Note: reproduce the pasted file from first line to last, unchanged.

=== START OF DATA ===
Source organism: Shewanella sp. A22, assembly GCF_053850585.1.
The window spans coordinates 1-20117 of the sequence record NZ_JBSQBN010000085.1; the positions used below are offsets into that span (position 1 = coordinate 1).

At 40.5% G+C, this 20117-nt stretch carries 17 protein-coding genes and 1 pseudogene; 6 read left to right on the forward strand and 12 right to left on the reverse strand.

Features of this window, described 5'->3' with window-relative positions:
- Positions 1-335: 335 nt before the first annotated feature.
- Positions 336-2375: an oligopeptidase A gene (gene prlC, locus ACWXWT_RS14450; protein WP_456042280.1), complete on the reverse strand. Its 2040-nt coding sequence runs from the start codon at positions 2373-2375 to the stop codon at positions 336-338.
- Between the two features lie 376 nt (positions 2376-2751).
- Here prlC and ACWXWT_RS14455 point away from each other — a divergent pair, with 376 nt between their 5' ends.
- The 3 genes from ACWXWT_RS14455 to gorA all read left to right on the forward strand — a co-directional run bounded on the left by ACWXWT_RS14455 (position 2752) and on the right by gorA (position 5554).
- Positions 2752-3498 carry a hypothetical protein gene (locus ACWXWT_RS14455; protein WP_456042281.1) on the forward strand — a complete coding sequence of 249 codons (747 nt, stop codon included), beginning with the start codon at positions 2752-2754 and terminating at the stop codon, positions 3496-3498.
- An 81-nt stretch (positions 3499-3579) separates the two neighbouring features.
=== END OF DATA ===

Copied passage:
Source organism: Shewanella sp. A22, assembly GCF_053850585.1.
The window spans coordinates 1-20117 of the sequence record NZ_JBSQBN010000085.1; the positions used below are offsets into that span (position 1 = coordinate 1).

At 40.5% G+C, this 20117-nt stretch carries 17 protein-coding genes and 1 pseudogene; 6 read left to right on the forward strand and 12 right to left on the reverse strand.

Features of this window, described 5'->3' with window-relative positions:
- Positions 1-335: 335 nt before the first annotated feature.
- Positions 336-2375: an oligopeptidase A gene (gene prlC, locus ACWXWT_RS14450; protein WP_456042280.1), complete on the reverse strand. Its 2040-nt coding sequence runs from the start codon at positions 2373-2375 to the stop codon at positions 336-338.
- Between the two features lie 376 nt (positions 2376-2751).
- Here prlC and ACWXWT_RS14455 point away from each other — a divergent pair, with 376 nt between their 5' ends.
- The 3 genes from ACWXWT_RS14455 to gorA all read left to right on the forward strand — a co-directional run bounded on the left by ACWXWT_RS14455 (position 2752) and on the right by gorA (position 5554).
- Positions 2752-3498 carry a hypothetical protein gene (locus ACWXWT_RS14455; protein WP_456042281.1) on the forward strand — a complete coding sequence of 249 codons (747 nt, stop codon included), beginning with the start codon at positions 2752-2754 and terminating at the stop codon, positions 3496-3498.
- An 81-nt stretch (positions 3499-3579) separates the two neighbouring features.